The Ice Age Cycle: What Do Scientists Know About It?

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What causes ice ages? How much of the Earth has been covered by ice? Are we in an ice age now?

The geological history of the Earth indicates that ice covers much of the planet at times and, at other times, it doesn’t. Author Bill Bryson looks into the ice age cycle to understand what scientists know and how.

Keep reading for a brief overview of the ice age cycle.

The Ice Age Cycle

According to Bryson’s exposition, ice has played a significant role in shaping the planet’s surface. All over the world, we find valleys that were carved out by glaciers as well as moraines—deposits of rock and sediment that were carried along by glaciers and left in piles when the glaciers melted. From this, scientists infer that almost all of the Earth’s surface has been covered by ice at some point. Scientists believe there’s an ice age cycle—the significant ice coverage comes and goes.

Bryson remarks that, while scientists agree that Earth has had numerous ice ages, there’s no consensus about exactly what causes ice ages to begin or end. Slight variations in Earth’s orbit or the tilt of its axis may be a factor, as they would change the intensity of sunlight striking the Earth. Volcanic eruptions could also play a role, either by creating plumes of ash that block sunlight and bring down global temperatures or by releasing large amounts of greenhouse gasses, raising global temperatures.

Furthermore, Bryson explains, there’s evidence that global temperatures sometimes rise or fall enough in just a few decades to bring on an ice age or signify the end of one.

He also points out that, technically, we’re in a mild ice age right now, because Earth has polar ice caps and large temperate climate zones that are snow-covered in the winter. Fossil evidence indicates that tropical climate zones extended from the equator all the way to the poles for much of Earth’s geologic history.

(Shortform note: It’s debatable whether or not we’re currently in an ice age because the definition of an ice age is somewhat subjective. Most sources define an ice age as a period of time during which a substantial portion of Earth’s surface is covered by ice. But just how much is “substantial?” Since ice caps currently cover Antarctica and much of Greenland, some sources agree with Bryson that we’re in an ice age. But other sources say the last ice age ended about 13,000 years ago. And, others, while acknowledging a similar time frame for the last major ice age, make mention of a minor ice age that started about 500 years ago and ended about 200 years ago.)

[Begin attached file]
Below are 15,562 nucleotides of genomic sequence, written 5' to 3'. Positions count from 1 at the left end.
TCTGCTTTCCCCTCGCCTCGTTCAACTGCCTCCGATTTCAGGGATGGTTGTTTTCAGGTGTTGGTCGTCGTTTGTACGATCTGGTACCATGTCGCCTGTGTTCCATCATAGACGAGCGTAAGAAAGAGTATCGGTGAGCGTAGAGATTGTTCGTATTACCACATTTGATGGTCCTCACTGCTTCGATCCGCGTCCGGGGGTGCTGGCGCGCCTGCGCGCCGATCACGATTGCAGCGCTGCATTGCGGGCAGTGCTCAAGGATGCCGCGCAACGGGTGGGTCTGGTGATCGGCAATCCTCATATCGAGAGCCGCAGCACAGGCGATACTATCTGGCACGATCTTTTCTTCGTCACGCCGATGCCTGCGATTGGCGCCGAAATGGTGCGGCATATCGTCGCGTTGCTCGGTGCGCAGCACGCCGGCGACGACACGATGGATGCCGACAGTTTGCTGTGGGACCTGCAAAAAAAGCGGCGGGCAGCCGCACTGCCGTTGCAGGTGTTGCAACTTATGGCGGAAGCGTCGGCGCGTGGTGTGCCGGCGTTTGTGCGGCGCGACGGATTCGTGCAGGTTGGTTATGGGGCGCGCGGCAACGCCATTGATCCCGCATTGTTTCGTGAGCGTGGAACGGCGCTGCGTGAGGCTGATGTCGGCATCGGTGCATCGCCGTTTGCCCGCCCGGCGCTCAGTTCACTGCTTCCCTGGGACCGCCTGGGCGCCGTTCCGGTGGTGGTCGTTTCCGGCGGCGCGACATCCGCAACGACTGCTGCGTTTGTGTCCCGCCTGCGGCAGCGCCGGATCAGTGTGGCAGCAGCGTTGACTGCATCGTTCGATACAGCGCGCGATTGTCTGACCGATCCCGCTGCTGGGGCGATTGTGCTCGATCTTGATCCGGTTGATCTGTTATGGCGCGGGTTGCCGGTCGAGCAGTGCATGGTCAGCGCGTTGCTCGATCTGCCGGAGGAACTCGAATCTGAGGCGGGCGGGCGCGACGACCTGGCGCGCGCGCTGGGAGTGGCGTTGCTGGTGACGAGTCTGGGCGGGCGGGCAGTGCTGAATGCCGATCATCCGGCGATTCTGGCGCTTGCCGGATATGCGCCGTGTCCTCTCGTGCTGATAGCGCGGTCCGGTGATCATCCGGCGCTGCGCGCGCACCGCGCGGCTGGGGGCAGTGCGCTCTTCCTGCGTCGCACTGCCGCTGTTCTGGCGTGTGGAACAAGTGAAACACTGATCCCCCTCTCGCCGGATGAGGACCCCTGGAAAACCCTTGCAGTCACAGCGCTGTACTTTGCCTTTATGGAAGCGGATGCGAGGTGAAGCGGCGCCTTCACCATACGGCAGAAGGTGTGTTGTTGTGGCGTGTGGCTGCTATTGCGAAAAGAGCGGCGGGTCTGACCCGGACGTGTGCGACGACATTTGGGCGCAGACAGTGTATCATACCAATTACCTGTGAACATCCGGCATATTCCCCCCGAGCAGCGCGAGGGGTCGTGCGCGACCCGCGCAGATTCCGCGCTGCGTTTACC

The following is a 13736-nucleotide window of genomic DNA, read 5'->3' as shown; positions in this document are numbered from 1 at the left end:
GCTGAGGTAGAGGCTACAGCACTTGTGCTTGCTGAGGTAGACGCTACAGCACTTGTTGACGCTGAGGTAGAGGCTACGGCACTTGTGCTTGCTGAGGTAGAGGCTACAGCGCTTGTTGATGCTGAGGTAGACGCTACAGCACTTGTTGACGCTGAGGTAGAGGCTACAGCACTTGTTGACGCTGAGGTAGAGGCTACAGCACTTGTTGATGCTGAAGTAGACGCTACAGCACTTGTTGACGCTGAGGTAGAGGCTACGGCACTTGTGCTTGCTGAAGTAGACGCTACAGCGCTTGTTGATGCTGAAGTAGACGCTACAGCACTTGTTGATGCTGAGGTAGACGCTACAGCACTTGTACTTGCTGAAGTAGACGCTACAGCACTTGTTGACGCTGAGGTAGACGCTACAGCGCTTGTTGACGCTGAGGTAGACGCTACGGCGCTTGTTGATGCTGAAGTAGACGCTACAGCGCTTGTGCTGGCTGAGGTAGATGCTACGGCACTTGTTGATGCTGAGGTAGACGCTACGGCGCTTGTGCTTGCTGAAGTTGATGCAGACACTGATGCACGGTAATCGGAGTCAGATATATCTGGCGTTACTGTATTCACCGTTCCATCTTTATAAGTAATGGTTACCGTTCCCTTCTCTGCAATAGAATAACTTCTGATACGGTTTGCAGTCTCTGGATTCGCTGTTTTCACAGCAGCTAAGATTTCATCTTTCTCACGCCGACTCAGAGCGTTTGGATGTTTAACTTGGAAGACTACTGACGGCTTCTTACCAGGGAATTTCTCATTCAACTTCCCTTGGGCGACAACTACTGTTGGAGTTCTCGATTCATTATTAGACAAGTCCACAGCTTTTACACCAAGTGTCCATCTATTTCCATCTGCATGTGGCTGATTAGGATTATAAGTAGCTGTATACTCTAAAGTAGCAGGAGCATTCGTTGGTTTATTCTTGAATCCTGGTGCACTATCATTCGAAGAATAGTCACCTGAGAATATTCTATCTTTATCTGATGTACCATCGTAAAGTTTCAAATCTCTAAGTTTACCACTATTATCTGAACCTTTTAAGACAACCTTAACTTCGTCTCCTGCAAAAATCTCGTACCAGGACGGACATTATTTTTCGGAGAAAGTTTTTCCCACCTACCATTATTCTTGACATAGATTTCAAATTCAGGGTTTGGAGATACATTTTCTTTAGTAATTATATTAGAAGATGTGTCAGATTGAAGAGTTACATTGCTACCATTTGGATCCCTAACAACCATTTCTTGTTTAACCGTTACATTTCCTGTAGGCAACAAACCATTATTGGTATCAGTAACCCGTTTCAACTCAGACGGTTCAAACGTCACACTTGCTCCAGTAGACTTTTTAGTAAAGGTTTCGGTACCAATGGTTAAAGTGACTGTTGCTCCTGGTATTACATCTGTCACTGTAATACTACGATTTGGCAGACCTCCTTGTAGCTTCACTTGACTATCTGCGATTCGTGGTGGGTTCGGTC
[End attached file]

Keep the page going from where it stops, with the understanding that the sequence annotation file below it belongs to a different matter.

Modeling the Ice Age Cycle

As computer models of global climate have become more sophisticated, scientists think they’re getting closer to understanding why ice ages come and go—and why they appear to have come and gone at regular intervals over Earth’s geologic history. The answer, according to the latest simulations, has to do with the interrelationship between Earth’s topography and the currents in the atmosphere and oceans that drive much of the planet’s weather.

Both global warming and global cooling tend to be self-reinforcing: Ice sheets absorb less heat from sunlight than land does, so the more ice accumulates on Earth, the less heat Earth receives from the sun, and the lower temperatures fall, causing still more ice to accumulate. Conversely, if ice sheets are receding, the more they recede, the more heat Earth receives, causing them to melt further. But what triggers the transition between these two processes?

Scientists now think it has to do with ocean currents and atmospheric air currents, which play a central role in shaping Earth’s weather. As ice sheets accumulate, ocean levels drop, and thick ice sheets on land fill in and smooth out the topography. When the changes to Earth’s water levels and topography reach a certain threshold, ocean currents and atmospheric air currents shift, resulting in different weather patterns. Some scientists now think this is the dominant mechanism in triggering the onset or end of an ice age.
The Ice Age Cycle: What Do Scientists Know About It?

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Elizabeth Whitworth

Elizabeth has a lifelong love of books. She devours nonfiction, especially in the areas of history, theology, and philosophy. A switch to audiobooks has kindled her enjoyment of well-narrated fiction, particularly Victorian and early 20th-century works. She appreciates idea-driven books—and a classic murder mystery now and then. Elizabeth has a blog and is writing a book about the beginning and the end of suffering.

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